Kathy Hegstrom displayed her Democratic Party convention paraphernalia and made a confession about her recent trip to Los Angeles.
"I brought two extra suitcases, much to my husband's chagrin, because he ended up carrying them," the Brainerd High School social studies teacher said.
In the suitcases were campaign buttons, hats, signs -- even a convention Barbie doll, complete with credentials around her neck.
While all of the convention hoopla and toys were fun, it was the people who made the event memorable, the 50-year-old president of Brainerd United Educators said.
"The fun part was being around other people who care, being around other people who are involved," she said.
The Minnesota delegation, alone, she said, was a diverse and interesting group. She was told Minnesota had the highest percentage of delegates under age 25.
"It's a great experience. It's a unifying effort," she said. "You learn a lot. You visit with other people. I think you become committed to the whole process."
Politics is anything but a dirty word to Hegstrom who has been involved in the DFL Party since she was about 20.
"It's the vehicle through which you can be heard," she said of politics.
The 2000 Democratic convention was her second convention. She attended the 1984 convention that saw Minnesota's Walter Mondale and then-Rep. Geraldine Ferraro named to the national ticket.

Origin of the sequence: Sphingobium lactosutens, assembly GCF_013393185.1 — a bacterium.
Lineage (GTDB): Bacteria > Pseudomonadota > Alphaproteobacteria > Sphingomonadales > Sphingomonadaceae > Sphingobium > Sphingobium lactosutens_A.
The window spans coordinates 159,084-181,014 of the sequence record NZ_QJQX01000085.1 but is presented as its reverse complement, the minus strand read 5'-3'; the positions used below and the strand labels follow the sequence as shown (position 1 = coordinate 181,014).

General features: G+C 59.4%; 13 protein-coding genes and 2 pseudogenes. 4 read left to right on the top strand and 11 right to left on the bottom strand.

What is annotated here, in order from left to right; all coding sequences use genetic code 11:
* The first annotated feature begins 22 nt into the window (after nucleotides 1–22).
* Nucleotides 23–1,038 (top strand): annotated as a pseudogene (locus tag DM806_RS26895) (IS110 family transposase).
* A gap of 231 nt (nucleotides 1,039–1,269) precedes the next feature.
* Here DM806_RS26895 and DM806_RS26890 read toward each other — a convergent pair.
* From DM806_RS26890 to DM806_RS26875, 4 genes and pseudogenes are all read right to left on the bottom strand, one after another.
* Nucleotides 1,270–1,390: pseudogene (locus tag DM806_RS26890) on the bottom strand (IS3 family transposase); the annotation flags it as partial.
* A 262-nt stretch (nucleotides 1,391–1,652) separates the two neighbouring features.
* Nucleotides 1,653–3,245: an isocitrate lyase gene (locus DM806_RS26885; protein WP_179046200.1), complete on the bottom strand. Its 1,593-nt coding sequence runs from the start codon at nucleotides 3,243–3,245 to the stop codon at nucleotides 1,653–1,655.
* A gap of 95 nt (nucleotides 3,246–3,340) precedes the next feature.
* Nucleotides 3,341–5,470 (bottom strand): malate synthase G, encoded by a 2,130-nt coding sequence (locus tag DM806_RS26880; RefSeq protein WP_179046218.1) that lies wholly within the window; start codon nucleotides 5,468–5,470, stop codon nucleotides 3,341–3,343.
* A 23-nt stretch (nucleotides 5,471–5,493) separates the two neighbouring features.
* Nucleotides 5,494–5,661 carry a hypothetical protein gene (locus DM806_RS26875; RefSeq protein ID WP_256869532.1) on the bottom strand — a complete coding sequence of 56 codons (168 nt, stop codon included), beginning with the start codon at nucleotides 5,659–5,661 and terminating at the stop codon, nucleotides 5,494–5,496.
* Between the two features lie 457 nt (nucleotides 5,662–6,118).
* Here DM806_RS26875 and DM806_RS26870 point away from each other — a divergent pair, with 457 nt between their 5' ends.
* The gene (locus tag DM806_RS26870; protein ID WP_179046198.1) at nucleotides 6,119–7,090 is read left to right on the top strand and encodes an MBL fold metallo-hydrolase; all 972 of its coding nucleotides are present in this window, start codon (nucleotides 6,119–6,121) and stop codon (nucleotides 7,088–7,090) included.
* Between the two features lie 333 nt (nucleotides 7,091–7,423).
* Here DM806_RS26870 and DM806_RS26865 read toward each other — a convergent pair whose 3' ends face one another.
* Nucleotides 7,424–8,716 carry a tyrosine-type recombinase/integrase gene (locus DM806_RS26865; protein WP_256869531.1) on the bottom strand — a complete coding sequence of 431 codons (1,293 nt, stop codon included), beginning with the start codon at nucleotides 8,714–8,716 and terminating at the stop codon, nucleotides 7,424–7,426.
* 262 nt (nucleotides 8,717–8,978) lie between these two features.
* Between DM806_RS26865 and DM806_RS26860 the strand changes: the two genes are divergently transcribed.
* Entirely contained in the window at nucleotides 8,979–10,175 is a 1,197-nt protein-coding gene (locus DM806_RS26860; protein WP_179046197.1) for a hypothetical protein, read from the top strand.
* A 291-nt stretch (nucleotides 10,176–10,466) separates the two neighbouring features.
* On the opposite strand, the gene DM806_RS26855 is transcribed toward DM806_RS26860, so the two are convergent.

She's the only Crow Wing County resident to have served as a delegate since 1984 and she said longtime Democrats couldn't recall when a county person might have attended a convention before 1984.
She encourages political involvement -- in any party -- in her BHS American government and world issues class. Realizing that no one can be well versed in all of the issues, she suggests that would-be politicos specialize.
"Get kids to find an issue or a topic you really care about," Hegstrom said.
Vice President Al Gore's acceptance speech was the highlight of the convention for her. She termed his performance that night as "very inspiring." Hegstrom expects Gore to win but noted that Democratic officials emphasized to the delegates that there was a lot of work to be done if they were going to win in November.
"The primary message was 'This is going to be a close election,'" she said.
Hegstrom saw her share of celebrities at the Staples Center in Los Angeles -- Warren Beatty, James Woods and Jay Leno. But she also was well aware of the serious work that went on by those who wrote the party's platform.
"There is a lot of work that goes on behind the scene," she said.
While some of her acquaintances think she can get a bit fanatical about politics, Hegstrom is mystified by those people who don't even bother to vote.
"When I think of what this country has gone through to give us the right to vote it still amazes me that they (the non-voters) wouldn't exercise that right," she said.
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